KYIV, Aug 13 — Global rating agencies S&P and Fitch yesterday lowered Ukraine’s foreign currency ratings to selective default and restricted default as they consider the country’s debt restructuring as distressed.
Earlier this week, Ukraine’s overseas creditors backed the country’s request for a two-year freeze on payments on almost US$20 billion (RM88 billion) in international bonds. The move will save Ukraine some US$6 billion on payments according to Prime Minister Denys Shmyhal.
S&P lowered Ukraine’s foreign currency rating to “SD/SD” from “CC/C.”
“Given the announced terms and conditions of the restructuring, and in line with our criteria, we view the transaction as distressed and tantamount to default,” S&P said.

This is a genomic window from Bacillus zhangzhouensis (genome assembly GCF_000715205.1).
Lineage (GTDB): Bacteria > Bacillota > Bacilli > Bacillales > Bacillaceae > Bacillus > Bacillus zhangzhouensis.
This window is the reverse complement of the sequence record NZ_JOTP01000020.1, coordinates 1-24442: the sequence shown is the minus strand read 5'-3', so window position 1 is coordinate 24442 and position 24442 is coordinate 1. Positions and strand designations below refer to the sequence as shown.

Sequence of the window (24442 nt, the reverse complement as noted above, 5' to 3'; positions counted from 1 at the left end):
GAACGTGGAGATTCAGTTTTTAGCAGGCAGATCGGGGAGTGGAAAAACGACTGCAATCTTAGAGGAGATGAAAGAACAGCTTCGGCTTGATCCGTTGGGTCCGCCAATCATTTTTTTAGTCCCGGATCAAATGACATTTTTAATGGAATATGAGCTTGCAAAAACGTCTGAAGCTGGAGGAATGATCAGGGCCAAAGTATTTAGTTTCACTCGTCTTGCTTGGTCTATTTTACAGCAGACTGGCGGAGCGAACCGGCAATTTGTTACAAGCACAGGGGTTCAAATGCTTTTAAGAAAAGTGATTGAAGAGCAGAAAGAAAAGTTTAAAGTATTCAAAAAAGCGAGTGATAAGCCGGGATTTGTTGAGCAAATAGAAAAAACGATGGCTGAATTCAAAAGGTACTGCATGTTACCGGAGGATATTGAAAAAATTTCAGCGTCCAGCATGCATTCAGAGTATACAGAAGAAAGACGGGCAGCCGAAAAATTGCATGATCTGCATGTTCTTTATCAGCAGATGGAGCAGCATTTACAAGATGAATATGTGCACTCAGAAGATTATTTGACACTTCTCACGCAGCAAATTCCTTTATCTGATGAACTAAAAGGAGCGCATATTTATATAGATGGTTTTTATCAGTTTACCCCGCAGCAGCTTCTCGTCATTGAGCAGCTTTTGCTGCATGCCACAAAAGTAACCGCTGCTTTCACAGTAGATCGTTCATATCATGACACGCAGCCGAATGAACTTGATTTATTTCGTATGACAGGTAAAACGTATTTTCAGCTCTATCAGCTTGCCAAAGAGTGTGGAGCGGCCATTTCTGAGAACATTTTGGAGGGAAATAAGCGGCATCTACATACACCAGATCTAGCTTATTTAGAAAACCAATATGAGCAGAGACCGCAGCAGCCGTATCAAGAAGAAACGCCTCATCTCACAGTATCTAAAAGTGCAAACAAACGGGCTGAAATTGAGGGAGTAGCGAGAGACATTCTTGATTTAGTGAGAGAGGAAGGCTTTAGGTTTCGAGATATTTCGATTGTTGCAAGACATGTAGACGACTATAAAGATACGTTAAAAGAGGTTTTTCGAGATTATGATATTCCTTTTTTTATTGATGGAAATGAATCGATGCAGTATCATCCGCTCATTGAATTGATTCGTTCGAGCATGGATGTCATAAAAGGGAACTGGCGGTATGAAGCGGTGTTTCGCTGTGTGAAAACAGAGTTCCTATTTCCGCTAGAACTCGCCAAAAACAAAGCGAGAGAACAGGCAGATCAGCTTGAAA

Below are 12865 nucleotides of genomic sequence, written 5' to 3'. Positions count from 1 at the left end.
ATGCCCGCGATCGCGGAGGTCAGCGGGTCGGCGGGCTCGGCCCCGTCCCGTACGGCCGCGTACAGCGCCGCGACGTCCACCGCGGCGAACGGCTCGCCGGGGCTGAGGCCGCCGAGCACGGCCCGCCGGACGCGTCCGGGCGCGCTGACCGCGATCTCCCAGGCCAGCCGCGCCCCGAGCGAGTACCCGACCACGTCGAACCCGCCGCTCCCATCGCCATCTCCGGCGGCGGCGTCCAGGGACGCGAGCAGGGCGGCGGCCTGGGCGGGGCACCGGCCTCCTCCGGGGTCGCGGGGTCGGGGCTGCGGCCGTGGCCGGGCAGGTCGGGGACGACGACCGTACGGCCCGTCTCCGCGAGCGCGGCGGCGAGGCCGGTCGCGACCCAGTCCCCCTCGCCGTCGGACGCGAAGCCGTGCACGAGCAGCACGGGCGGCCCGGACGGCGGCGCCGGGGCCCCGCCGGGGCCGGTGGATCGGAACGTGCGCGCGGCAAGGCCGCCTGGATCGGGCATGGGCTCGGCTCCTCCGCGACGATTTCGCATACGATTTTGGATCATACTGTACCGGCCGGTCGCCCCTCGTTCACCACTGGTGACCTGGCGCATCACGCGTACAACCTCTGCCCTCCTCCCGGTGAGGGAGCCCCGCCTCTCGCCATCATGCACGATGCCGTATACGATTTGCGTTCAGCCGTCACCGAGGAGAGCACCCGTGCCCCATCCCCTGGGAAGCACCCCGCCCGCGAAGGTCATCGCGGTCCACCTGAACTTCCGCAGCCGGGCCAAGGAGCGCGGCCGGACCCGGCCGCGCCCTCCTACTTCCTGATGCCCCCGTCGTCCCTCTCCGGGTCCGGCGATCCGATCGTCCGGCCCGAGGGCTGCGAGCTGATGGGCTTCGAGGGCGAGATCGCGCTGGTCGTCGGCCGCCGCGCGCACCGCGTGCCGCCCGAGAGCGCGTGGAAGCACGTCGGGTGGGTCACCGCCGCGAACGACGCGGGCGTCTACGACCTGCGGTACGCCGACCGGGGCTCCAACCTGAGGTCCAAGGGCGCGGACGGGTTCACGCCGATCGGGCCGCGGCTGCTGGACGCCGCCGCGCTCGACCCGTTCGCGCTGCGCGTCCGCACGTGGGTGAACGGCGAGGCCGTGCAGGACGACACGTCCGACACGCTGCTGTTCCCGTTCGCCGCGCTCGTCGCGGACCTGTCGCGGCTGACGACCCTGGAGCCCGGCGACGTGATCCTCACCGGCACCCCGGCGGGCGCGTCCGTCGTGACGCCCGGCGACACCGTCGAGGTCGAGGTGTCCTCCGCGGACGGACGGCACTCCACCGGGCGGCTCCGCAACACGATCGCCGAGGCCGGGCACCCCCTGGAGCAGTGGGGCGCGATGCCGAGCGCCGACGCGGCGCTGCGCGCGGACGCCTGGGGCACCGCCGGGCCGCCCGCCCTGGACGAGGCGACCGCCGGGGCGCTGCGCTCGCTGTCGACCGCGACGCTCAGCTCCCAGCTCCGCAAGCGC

Fitch cut the country’s long-term foreign currency rating to “RD” from “C,” as it deems the deferral of debt payments as a completion of a distressed debt-exchange.
S&P also said the macroeconomic and fiscal stress stemming from Russia’s invasion of Ukraine may weaken the Ukrainian government’s ability to stay current on its local currency debt and lowered the Eastern European country’s local currency rating to “CCC-plus/C” from “B-minus/B”.
Battered by Russia’s invasion, which started on February 24, Ukraine faces a 35 per cent-45 per cent economic contraction in 2022 and a monthly fiscal shortfall of US$5 billion. — Reuters